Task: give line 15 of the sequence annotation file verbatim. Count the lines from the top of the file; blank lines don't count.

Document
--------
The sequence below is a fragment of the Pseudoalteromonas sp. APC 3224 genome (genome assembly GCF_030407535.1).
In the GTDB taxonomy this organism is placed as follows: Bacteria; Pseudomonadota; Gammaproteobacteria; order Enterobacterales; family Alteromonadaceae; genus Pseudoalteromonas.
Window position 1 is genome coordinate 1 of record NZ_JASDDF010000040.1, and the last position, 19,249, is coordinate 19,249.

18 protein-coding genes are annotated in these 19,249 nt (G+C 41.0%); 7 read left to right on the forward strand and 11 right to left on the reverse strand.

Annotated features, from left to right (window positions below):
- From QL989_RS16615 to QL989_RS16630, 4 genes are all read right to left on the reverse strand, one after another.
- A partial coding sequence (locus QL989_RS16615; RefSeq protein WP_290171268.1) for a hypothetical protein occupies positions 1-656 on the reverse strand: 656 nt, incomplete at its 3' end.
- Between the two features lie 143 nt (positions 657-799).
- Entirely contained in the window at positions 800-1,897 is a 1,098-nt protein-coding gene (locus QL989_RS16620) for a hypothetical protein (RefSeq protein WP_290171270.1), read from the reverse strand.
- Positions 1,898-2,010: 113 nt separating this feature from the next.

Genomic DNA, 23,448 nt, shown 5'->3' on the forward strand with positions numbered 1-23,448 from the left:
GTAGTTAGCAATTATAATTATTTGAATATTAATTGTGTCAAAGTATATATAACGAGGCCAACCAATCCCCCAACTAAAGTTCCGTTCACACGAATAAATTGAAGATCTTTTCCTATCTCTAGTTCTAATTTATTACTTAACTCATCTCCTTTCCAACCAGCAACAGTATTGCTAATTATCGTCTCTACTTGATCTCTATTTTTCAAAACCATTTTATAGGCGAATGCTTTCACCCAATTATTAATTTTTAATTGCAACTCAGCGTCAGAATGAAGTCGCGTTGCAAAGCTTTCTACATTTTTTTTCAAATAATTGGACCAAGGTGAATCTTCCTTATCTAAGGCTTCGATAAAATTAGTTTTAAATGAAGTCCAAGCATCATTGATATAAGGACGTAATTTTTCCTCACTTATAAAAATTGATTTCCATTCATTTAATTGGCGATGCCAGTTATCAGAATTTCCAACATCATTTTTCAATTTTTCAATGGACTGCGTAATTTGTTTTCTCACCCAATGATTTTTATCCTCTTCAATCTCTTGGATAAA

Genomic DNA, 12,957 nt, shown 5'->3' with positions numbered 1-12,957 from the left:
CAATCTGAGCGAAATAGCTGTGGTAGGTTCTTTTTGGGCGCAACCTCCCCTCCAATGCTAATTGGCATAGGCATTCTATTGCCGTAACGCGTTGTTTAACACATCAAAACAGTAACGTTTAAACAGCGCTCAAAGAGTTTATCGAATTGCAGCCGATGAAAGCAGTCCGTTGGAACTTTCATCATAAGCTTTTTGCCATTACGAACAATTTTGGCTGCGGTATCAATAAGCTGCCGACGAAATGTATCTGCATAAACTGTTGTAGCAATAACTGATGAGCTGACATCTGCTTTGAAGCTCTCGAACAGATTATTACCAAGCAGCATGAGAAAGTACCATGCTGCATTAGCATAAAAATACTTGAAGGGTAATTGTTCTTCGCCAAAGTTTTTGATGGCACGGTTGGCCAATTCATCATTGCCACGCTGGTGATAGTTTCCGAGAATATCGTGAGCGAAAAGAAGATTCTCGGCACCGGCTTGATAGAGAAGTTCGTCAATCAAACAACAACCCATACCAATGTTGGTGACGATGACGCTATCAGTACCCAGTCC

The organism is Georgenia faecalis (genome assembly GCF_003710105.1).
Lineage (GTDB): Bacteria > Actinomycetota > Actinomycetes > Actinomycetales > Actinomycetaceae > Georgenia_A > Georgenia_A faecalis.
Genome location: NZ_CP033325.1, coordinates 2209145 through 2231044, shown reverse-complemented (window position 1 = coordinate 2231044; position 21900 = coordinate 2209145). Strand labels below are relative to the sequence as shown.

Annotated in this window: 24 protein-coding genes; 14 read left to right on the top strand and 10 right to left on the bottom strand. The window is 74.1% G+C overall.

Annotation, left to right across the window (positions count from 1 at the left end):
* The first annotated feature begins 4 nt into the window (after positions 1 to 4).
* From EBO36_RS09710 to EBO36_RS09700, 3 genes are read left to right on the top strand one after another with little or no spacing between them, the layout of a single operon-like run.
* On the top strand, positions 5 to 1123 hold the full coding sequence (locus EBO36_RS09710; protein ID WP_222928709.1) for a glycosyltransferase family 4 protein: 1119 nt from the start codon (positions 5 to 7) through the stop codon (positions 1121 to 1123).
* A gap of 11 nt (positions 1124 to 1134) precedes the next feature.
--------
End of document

The organism is Georgenia faecalis (genome assembly GCF_003710105.1).